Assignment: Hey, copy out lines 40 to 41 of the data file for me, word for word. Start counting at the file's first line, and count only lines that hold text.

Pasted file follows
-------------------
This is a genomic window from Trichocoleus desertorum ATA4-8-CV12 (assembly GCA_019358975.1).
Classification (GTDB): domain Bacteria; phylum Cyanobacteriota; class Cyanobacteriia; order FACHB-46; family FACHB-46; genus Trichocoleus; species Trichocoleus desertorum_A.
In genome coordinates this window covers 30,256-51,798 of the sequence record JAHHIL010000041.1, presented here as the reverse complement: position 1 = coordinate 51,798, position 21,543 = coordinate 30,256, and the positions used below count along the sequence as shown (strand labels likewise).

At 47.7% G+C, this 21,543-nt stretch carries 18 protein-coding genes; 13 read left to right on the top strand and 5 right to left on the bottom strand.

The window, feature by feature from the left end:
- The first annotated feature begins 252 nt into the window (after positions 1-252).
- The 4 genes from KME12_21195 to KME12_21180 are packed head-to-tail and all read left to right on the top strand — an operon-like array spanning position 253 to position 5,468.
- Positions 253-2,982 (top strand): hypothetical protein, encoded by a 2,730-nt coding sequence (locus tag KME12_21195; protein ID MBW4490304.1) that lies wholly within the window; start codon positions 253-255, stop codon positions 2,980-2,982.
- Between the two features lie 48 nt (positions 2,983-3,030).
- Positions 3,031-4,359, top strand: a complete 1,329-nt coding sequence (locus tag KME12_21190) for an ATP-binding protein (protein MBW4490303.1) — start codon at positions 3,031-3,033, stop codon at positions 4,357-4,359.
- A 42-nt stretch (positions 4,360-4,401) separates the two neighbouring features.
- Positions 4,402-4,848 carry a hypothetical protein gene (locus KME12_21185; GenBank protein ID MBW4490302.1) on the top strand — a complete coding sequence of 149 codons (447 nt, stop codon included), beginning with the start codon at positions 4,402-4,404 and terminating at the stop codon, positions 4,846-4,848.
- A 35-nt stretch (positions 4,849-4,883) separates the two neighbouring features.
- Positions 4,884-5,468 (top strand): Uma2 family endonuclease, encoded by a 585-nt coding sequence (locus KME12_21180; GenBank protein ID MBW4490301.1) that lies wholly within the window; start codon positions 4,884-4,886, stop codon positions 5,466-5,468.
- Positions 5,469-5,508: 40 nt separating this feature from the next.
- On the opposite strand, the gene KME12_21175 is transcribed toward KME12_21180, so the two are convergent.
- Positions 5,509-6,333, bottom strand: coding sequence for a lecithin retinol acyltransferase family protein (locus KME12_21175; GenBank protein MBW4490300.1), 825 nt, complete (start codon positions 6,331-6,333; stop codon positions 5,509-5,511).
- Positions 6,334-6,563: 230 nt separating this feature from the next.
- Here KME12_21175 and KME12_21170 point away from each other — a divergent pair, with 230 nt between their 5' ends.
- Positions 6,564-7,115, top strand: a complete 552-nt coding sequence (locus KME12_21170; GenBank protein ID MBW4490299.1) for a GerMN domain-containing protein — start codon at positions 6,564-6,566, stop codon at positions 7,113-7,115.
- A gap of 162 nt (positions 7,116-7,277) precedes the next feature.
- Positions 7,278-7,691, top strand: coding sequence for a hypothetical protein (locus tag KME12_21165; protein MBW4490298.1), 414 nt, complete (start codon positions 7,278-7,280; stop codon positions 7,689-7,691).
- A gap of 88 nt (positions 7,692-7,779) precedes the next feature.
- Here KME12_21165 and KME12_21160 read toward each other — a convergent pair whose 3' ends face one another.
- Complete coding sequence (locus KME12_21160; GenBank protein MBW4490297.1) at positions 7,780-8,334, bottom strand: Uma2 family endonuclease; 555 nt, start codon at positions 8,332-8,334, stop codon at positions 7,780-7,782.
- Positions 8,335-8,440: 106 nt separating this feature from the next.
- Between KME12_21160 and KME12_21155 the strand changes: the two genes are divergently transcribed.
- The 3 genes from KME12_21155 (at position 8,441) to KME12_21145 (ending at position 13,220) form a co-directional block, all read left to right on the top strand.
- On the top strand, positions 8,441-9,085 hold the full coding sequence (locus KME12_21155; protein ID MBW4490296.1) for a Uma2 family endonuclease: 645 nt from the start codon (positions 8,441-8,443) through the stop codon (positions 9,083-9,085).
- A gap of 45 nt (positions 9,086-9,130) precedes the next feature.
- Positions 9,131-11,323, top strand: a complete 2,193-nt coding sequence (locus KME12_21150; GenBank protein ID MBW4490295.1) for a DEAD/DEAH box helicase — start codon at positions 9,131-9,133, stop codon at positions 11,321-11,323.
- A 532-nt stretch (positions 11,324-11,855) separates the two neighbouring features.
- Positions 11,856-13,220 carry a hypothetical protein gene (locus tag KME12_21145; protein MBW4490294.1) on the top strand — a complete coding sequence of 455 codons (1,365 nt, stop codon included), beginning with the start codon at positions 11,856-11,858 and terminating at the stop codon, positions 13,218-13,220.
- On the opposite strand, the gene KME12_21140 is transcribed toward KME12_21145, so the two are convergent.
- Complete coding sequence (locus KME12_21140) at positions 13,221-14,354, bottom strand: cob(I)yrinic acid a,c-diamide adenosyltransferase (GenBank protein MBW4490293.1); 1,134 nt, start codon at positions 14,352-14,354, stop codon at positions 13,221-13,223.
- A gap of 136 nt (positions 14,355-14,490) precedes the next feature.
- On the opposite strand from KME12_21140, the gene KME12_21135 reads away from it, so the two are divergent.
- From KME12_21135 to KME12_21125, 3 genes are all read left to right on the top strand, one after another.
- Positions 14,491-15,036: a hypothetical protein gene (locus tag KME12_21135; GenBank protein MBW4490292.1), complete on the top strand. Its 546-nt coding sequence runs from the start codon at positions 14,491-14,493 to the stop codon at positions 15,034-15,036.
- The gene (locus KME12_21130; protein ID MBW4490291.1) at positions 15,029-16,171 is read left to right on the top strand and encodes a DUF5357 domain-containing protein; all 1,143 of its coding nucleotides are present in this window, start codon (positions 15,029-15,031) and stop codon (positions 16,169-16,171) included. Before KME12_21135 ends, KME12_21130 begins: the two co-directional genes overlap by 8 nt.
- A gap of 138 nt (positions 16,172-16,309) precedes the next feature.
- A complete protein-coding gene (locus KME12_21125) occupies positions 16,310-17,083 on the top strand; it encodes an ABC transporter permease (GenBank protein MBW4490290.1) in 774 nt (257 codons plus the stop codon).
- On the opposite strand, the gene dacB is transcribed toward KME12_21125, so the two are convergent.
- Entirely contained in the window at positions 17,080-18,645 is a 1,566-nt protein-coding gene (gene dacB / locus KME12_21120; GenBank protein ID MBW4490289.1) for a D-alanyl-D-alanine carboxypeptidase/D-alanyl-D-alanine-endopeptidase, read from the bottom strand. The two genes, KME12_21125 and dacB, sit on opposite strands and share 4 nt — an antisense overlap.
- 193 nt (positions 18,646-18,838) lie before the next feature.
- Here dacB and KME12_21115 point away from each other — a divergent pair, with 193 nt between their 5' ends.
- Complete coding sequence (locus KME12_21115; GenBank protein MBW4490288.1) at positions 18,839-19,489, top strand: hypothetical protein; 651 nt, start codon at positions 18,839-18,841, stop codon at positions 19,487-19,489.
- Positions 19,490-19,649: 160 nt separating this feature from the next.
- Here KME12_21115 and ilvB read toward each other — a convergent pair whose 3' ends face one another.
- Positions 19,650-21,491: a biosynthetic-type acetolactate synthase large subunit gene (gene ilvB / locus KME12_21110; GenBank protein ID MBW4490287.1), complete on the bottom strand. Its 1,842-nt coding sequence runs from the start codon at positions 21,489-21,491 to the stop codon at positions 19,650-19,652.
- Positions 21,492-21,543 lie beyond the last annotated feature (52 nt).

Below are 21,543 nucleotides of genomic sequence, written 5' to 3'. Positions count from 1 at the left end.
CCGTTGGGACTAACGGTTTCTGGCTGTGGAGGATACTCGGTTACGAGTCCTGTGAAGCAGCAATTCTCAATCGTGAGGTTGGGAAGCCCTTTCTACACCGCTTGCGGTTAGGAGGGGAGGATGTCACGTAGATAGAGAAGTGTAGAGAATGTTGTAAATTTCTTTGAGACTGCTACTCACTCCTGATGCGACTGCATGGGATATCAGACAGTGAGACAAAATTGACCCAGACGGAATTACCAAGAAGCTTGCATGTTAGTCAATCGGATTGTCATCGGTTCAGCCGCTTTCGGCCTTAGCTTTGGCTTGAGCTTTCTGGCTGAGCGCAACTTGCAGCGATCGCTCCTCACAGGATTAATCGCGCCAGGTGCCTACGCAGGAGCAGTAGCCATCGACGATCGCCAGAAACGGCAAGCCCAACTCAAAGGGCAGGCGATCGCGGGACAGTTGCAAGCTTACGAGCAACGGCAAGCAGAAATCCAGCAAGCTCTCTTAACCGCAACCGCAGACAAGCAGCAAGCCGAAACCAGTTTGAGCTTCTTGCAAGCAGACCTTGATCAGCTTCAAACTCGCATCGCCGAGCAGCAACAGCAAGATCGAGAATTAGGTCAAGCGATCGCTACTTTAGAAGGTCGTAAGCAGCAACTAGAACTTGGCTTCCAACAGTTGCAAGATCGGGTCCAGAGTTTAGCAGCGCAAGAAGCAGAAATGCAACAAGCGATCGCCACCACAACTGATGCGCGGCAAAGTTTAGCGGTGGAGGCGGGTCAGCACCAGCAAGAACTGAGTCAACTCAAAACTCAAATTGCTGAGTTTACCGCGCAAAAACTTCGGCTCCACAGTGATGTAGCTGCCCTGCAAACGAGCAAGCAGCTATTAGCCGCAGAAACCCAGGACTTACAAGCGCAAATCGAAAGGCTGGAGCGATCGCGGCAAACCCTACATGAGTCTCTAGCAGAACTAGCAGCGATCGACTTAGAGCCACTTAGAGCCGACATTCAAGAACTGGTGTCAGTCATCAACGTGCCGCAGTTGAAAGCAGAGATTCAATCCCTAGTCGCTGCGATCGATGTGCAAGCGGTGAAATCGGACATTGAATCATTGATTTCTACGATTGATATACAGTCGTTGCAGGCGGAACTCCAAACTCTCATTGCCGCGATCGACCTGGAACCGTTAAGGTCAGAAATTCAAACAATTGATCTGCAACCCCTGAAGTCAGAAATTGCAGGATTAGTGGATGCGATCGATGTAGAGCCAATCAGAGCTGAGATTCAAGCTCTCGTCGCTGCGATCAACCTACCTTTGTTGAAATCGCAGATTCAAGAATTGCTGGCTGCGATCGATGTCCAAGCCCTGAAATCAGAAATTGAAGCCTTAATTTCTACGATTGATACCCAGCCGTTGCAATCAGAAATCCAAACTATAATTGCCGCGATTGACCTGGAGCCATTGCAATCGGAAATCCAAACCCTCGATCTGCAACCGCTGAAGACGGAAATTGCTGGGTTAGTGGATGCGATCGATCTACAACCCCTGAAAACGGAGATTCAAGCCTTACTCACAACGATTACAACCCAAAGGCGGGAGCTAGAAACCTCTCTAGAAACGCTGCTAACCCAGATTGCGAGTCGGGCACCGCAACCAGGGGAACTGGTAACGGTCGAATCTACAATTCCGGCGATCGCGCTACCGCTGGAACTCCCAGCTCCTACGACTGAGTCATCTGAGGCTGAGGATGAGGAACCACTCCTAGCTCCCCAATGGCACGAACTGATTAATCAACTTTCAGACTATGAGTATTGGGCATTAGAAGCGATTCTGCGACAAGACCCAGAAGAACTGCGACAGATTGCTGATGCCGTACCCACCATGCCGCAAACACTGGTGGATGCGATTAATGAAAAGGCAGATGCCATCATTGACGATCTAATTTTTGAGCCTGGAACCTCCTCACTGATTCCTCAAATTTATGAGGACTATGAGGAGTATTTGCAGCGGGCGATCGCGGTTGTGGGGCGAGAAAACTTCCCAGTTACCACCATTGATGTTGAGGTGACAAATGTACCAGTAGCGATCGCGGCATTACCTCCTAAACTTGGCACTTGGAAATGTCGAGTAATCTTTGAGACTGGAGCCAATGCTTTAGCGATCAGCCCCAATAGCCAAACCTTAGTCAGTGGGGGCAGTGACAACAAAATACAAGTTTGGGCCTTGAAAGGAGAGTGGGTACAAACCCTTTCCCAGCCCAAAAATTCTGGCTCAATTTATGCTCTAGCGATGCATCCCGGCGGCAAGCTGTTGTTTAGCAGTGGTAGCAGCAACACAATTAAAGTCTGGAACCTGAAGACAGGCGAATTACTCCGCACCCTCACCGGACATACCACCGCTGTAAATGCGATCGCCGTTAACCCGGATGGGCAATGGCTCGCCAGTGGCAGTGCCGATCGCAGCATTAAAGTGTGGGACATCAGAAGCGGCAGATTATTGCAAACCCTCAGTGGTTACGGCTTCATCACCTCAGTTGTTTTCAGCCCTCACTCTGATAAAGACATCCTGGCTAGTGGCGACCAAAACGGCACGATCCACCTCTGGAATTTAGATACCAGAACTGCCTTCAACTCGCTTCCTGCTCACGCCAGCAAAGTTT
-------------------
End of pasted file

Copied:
- The gene (locus KME12_21130; protein ID MBW4490291.1) at positions 15,029-16,171 is read left to right on the top strand and encodes a DUF5357 domain-containing protein; all 1,143 of its coding nucleotides are present in this window, start codon (positions 15,029-15,031) and stop codon (positions 16,169-16,171) included. Before KME12_21135 ends, KME12_21130 begins: the two co-directional genes overlap by 8 nt.
- A gap of 138 nt (positions 16,172-16,309) precedes the next feature.